My sincere condolences to Kurt's family and friends.

Ray Cioni

July 12, 2020

Kurt was an extremely talented, thinking person’s artist and a loyal friend. No one could touch his Prismacolor pencil skills. He’d dump a fresh set from Brudno Art Supply into a basket of pencils worn down to a nub, and transform a blank sheet into a whimsical oversized portrait of a shifty-eyed gangster or proud chef.

Kurt was my first ‘Artist in Residence’. Together we turned our passion for publishing into a mission. Whether illustrating the story of Jonah as a mouse or ‘Poor Ralph’ a fable of faith, book projects let Kurt’s skills shine brightly.

We pushed each other to do better. He told me once that to make up for his drawing inadequacies, he piled on layers of detail. With time he made the switch to digital and kept busy.

His love for the Lord led him thru a life creating art in his unique style. Not long ago he boasted that he reconnected to a faith group he loved (and loved him.)  

If the Renaissance masters are assigned work in heaven, Kurt will be joining them soon, pencils in hand.

slug signorino

July 10, 2020

in the late 70's early 80's kurt and i had lunch at the same asian
restaurant alot, on one lunch the waitress chewed us out for eating too many crushed peanuts from the condiment tray.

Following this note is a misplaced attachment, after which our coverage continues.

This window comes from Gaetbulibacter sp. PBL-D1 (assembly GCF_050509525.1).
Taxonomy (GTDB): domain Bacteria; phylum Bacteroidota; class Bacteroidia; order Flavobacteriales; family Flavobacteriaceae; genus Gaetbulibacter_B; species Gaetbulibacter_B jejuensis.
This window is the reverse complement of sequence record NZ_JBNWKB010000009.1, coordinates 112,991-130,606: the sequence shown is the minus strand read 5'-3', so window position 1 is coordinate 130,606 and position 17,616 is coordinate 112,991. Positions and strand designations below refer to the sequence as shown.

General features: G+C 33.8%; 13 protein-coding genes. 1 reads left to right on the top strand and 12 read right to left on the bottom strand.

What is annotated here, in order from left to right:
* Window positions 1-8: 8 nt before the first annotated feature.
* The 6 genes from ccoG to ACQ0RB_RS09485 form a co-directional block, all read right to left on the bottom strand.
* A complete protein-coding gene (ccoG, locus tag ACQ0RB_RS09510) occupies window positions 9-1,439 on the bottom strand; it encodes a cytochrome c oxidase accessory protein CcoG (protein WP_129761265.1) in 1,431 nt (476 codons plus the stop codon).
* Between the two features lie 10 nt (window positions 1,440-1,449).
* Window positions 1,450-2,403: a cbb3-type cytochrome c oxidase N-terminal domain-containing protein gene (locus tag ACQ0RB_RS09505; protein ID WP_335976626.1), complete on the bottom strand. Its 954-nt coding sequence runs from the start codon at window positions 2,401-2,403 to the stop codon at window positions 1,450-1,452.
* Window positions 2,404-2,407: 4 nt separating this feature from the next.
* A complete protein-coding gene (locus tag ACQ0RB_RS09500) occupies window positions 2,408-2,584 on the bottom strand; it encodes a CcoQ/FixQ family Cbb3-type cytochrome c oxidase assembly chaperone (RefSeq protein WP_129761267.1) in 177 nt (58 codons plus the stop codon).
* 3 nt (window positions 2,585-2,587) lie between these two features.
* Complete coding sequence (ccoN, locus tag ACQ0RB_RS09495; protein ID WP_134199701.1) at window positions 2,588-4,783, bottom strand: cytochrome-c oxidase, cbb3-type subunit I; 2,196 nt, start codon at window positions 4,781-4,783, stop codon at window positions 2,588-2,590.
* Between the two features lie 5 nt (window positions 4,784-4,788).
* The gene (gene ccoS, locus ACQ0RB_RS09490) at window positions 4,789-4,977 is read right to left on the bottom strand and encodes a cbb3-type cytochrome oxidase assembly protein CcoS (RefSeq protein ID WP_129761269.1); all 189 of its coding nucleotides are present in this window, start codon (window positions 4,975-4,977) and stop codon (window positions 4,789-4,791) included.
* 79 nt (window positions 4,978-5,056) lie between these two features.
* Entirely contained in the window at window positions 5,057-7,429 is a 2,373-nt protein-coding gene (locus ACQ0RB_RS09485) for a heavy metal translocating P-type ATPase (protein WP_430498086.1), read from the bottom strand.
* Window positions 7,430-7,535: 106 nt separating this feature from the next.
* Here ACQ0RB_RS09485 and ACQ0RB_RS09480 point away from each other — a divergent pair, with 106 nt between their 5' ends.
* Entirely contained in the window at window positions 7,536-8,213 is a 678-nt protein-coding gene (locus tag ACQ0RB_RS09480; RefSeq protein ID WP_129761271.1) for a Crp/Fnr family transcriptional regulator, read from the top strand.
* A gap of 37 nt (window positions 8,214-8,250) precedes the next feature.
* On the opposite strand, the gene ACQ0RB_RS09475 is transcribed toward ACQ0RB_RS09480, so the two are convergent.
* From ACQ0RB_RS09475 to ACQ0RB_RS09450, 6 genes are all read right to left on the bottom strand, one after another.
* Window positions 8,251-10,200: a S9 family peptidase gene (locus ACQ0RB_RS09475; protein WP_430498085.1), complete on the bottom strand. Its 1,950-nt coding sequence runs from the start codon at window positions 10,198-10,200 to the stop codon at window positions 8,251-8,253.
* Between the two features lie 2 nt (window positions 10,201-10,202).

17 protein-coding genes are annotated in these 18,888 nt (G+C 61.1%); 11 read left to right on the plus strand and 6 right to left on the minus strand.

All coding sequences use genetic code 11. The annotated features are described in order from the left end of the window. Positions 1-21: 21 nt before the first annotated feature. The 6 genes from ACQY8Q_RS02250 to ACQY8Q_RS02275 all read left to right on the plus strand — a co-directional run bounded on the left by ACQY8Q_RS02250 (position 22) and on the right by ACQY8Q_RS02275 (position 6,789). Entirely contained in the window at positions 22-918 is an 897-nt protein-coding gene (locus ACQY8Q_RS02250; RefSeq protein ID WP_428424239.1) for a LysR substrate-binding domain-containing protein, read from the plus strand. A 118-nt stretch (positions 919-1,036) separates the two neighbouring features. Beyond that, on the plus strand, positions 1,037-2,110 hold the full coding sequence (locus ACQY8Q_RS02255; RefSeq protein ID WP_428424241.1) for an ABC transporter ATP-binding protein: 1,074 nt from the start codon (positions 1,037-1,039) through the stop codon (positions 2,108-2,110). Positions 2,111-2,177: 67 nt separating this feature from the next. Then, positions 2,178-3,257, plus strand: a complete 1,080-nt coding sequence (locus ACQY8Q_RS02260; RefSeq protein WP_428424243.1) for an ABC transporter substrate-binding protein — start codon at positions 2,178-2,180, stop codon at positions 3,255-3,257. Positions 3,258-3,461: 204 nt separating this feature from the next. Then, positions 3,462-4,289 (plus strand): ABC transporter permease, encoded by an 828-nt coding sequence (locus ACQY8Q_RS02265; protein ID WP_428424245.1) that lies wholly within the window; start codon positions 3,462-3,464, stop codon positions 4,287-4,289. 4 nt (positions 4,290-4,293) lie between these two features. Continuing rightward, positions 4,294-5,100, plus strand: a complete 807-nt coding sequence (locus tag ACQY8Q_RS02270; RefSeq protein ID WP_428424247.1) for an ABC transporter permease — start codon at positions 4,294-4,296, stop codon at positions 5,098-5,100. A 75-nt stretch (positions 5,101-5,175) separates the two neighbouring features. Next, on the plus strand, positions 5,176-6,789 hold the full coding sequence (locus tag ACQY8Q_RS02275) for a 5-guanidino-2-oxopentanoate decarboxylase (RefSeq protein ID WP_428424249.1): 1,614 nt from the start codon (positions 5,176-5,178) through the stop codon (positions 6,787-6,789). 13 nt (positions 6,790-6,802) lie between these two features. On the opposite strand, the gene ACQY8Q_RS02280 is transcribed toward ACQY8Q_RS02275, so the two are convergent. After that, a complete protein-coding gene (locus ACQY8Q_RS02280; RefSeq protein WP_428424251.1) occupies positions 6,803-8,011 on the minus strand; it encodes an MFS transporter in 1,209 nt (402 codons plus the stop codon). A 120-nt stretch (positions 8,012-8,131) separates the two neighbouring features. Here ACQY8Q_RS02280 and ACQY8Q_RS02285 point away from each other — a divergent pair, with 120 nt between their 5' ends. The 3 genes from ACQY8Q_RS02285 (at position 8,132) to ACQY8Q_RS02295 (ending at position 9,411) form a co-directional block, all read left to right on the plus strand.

we had many laffs together !

rest in peace kurt

slug signorino

David Mitchell

July 9, 2020

I remember one night in which Kurt and I had a long and heartfelt conversation. I listened as he told me about the loss of his cat, about how he had begun to pray with his cat when that impending loss became apparent, and how the cat had learned his routine of prayers and psalm readings and began situating himself accordingly, as if he was reminding Kurt to pray.

"Dogs are your buddies, your pals," he told me. "Dogs touch your heart. But cats touch your soul. There's something spiritual about cats. The ancient Egyptians understood that."

It was such a fascinating observation that I felt compelled to use this line a short story I wrote later on. A year or two later, when Kurt read the story, he said to me, "Wow, that was a great line. 'Dogs touch your heart, cats touch your soul'. Where did you get that from?"

I told him, of course, that he had said those exact words to me. He was astonished.

Frank Schaeffer

July 9, 2020

I met Kurt through our friend Ray Cioni in the 1970s. Kurt illustrated and designed the cover for my first book "Addicted to Mediocrity." He contributed to several film projects I was also working on. Kurt was a great artist, a great person, a true gem. It was my privilege to know and work with him.

Heinz Schuller

July 4, 2020

Sincere and heartfelt condolences to all of Kurt's family for your loss. I worked with Kurt closely on two video games and several prototypes back in the mid-90s, and considered him a good friend and mentor. He was a pure, kind soul, a subtle but powerful teacher, yet eager to learn. His deep sense of humor and easy going demeanor helped keep me sane when things got stressful. His mastery of art styles and mediums was an inspiration, and his amazing body of work cannot be understated. Peace and love Kurt, you are already missed.